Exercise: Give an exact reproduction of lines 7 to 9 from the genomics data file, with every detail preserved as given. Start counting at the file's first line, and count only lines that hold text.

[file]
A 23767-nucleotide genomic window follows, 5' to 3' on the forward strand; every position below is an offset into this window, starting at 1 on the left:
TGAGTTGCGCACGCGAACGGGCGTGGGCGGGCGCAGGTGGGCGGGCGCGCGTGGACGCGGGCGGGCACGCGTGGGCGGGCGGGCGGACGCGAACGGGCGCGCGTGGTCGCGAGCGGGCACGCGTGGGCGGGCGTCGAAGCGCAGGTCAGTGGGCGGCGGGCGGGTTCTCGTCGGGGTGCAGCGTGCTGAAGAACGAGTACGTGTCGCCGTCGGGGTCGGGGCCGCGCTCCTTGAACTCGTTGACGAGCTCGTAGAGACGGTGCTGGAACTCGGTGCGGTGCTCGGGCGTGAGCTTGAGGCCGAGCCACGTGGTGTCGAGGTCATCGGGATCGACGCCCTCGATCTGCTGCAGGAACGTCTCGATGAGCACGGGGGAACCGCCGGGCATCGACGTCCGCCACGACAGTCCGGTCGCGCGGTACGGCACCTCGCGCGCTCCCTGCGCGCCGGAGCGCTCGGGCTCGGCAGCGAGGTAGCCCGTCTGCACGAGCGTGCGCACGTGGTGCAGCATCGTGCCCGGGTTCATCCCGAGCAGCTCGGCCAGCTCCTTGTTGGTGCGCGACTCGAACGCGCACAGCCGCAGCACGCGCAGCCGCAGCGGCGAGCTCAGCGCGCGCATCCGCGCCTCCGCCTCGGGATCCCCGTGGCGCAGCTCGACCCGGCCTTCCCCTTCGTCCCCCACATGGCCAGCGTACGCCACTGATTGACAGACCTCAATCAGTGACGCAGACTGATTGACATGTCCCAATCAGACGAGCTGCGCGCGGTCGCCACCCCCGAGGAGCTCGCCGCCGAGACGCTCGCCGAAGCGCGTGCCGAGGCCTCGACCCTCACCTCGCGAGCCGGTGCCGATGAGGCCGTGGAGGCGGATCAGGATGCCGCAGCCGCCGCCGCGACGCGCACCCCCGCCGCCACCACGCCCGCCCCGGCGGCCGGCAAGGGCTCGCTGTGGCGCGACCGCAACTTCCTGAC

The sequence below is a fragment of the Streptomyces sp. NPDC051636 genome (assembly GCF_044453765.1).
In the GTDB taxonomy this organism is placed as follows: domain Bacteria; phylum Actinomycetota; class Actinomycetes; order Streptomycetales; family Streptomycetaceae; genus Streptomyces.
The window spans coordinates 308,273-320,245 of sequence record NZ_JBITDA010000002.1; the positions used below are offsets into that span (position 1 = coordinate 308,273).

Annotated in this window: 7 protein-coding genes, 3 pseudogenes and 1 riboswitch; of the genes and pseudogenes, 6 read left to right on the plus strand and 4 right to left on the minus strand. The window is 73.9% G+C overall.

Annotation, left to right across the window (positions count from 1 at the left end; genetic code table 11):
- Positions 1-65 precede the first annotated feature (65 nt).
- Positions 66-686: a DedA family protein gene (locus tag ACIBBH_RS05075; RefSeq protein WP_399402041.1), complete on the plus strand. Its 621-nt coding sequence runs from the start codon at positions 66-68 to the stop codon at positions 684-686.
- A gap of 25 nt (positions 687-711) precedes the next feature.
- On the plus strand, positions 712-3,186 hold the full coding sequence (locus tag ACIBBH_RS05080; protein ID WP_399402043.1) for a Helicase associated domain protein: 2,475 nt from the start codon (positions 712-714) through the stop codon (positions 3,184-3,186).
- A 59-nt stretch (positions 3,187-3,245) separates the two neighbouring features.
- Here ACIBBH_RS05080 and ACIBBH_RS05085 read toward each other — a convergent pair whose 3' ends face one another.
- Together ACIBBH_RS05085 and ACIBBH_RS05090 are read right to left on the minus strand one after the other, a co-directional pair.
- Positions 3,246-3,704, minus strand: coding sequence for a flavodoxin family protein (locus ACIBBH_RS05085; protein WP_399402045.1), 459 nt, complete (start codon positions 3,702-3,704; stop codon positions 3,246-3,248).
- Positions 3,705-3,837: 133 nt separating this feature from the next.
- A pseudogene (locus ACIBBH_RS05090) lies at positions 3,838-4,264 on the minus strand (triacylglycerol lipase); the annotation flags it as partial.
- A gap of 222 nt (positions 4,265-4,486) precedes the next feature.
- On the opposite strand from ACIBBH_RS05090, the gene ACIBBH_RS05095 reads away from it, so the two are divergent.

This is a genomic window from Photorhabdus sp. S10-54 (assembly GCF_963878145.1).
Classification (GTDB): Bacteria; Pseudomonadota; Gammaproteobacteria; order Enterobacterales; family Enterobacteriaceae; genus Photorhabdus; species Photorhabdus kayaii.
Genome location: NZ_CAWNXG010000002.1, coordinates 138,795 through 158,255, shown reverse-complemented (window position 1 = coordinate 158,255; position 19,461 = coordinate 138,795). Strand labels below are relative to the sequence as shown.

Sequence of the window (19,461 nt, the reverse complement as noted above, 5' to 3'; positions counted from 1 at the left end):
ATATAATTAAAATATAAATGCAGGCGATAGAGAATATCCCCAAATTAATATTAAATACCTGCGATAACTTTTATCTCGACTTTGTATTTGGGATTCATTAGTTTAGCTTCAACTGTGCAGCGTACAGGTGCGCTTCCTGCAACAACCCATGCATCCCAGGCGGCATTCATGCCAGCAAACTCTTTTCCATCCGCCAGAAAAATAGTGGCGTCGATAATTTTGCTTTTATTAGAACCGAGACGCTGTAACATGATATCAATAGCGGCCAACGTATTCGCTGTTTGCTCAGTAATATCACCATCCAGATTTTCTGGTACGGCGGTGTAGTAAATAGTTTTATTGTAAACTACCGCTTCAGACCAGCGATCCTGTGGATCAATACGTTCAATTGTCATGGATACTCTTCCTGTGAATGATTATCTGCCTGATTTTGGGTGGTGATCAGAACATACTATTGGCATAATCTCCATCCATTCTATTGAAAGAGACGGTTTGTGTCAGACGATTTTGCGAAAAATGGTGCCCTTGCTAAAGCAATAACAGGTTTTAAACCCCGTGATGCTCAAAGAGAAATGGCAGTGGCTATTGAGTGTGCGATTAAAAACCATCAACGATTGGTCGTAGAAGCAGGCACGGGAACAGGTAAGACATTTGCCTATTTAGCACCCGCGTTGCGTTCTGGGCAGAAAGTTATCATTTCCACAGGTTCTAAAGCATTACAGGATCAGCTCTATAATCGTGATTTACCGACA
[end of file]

Annotation, left to right across the window (positions count from 1 at the left end; genetic code table 11):
- Positions 1-65 precede the first annotated feature (65 nt).
- Positions 66-686: a DedA family protein gene (locus tag ACIBBH_RS05075; RefSeq protein WP_399402041.1), complete on the plus strand. Its 621-nt coding sequence runs from the start codon at positions 66-68 to the stop codon at positions 684-686.